The Trade Union Congress (TUC), one of Nigeria’s main merged unions, has threatened to launch a solidarity strike with the Academic Staff Union of Universities (ASUU) to force the government to address workers’ concerns and reopen the universities.
In a statement released on Tuesday, a copy of which was obtained by PREMIUM TIMES, the TUC accused the Nigerian government of willfully neglecting universities and subjecting workers and students to untold hardship.
It happens a few days after the Nigeria Labor Congress (NLC) – The TUC’s counterpart has threatened to declare a three-day warning strike in a similar show of solidarity with striking ASUU members.
Similarly, in addition to the declaration by the national leadership of the National Association of Nigerian Students (NANS) to disrupt the political party primaries in Abuja, the Federal Capital Territory (FCT), the southeast axis of the union has given a nine-day ultimatum to the government to ensure the reopening of universities.
The threat of the TUC
The statement, which was signed by TUC President Quadri Olaleye, urged the government “to immediately resolve any outstanding issues with the Academic Staff Union of Universities (ASUU) or be ready for any industrial action”.
The statement reads in part; “Congress and its affiliates are unanimous on getting our children back to school, and the government has no excuse for keeping these innocent students and their teachers at home. Congress fears that a government that could raise money to feed children who were home during the COVID-19 heat might not be able to do the same for the education sector now.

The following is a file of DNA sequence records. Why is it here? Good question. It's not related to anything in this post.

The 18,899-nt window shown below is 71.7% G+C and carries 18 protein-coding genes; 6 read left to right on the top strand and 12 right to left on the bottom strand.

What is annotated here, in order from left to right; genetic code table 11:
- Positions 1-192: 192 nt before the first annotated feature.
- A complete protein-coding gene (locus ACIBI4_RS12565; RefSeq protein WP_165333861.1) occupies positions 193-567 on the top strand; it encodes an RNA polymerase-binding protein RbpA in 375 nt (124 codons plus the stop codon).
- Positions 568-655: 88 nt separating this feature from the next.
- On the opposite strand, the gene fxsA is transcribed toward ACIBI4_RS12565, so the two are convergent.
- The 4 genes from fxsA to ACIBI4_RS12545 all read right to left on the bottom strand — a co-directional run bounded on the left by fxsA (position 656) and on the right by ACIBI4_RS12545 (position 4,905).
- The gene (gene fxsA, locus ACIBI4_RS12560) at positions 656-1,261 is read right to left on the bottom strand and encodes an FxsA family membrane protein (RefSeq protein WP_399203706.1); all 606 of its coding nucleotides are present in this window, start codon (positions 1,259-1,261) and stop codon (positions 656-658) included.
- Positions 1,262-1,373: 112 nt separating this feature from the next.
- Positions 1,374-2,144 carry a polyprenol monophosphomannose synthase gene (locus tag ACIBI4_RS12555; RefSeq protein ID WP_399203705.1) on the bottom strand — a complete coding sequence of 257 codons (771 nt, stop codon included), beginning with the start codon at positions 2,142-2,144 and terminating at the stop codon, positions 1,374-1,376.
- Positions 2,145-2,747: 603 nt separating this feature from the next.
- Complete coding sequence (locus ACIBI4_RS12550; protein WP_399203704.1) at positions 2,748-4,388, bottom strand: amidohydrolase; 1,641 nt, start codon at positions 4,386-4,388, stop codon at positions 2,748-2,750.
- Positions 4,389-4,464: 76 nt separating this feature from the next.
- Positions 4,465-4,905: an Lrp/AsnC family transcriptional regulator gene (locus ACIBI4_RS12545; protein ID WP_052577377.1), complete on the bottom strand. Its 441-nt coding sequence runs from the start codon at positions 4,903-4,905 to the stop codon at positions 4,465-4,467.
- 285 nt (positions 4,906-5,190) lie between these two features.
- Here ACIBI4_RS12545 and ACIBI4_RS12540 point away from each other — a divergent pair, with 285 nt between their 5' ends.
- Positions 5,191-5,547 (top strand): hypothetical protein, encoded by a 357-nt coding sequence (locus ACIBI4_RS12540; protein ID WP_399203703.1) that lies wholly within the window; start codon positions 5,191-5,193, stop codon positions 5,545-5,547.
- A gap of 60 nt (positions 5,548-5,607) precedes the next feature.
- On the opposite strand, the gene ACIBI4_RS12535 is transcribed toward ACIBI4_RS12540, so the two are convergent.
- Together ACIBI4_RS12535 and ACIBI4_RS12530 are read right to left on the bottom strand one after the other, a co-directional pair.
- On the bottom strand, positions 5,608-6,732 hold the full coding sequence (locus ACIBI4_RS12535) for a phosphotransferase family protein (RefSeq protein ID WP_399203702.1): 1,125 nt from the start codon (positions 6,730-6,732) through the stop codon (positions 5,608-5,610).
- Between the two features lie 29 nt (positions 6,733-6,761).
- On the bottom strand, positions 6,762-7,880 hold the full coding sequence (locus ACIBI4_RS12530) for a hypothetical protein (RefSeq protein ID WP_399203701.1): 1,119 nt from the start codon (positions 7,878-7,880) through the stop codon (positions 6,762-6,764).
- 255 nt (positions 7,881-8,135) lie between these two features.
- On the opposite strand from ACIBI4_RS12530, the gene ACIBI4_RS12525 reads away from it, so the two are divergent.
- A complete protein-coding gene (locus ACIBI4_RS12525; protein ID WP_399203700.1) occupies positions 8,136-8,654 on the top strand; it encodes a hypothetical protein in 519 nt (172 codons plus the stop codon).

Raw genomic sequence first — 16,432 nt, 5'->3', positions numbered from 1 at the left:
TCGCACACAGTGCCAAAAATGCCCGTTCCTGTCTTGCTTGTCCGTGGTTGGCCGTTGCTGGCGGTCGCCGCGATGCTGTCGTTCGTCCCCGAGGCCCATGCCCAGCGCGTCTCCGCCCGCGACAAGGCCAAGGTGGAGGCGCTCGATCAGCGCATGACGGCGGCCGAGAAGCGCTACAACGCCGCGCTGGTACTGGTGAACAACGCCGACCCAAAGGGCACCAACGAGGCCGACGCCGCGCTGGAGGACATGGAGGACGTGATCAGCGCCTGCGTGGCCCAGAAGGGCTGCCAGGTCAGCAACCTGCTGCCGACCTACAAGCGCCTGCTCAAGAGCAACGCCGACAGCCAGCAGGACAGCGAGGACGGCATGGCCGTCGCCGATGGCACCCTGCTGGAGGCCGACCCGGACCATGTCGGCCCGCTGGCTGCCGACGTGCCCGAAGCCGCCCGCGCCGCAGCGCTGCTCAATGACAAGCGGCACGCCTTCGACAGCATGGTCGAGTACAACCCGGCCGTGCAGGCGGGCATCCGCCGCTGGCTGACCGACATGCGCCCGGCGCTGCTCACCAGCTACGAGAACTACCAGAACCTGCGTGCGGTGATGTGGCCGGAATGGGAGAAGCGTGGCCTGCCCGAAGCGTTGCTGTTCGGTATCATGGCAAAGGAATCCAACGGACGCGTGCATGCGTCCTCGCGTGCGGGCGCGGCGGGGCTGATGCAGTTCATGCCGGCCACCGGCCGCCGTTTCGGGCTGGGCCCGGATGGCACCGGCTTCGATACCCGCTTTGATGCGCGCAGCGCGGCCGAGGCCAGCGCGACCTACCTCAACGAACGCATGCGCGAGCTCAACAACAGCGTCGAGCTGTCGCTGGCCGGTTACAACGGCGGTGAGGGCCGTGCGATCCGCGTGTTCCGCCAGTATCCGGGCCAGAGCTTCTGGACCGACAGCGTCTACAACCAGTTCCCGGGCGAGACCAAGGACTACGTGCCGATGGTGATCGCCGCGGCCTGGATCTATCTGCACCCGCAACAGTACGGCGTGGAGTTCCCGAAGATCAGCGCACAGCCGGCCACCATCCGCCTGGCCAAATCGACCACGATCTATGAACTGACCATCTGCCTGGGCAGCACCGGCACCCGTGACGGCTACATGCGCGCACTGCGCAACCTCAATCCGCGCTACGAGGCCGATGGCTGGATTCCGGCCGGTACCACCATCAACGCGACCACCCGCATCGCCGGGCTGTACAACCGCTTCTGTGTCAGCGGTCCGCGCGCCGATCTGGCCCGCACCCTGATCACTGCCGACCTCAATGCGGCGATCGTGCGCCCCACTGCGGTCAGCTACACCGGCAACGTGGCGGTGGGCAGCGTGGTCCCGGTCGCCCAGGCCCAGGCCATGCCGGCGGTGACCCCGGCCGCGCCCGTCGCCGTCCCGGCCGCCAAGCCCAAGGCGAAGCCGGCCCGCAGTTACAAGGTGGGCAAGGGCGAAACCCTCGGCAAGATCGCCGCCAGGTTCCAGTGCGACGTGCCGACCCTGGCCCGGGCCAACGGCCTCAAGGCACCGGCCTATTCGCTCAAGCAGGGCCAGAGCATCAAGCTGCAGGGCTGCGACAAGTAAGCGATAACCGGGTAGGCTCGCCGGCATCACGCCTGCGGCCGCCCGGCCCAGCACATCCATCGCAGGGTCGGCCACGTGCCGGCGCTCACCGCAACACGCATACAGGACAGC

The union accused both the education ministers and its labor and employment counterparts, Adamu Adamu and Chirs Ngige respectively, of failing to address the lingering issues, and advised them to resign.
The union further stated; “We strongly condemn the continued disruption of the academic calendar in public institutions and the apathetic attitude of political office holders, who are busy buying nomination forms for N100,000,000 (one hundred million naira) while the economy is on its last legs. They make politics costly to deprive Nigerians of political space consciousness. The height of absurdity is that even politicians in service without a visible project under their belt also buy forms to be president!
“We would like to point out that the reason politicians care less about the fate of Nigerians is that their children go to school and live abroad, what happens in Nigerian public universities is none of their business. Now is the time for organized labor and all well-meaning Nigerians to convince the Federal Government to honor the collective bargaining agreement reached with university teachers. The danger of keeping students at home at a time when the country is facing a serious security problem is quite serious and unacceptable to us. »
The TUC accused unnamed government officials of backing out of negotiations, calling their perceived inability to listen to “the voice of reason, they avoid and walk out of negotiations” ridiculous.
The union urged the government to do everything to “break the deadlock to avoid a situation where Congress could be forced into a sympathy strike”.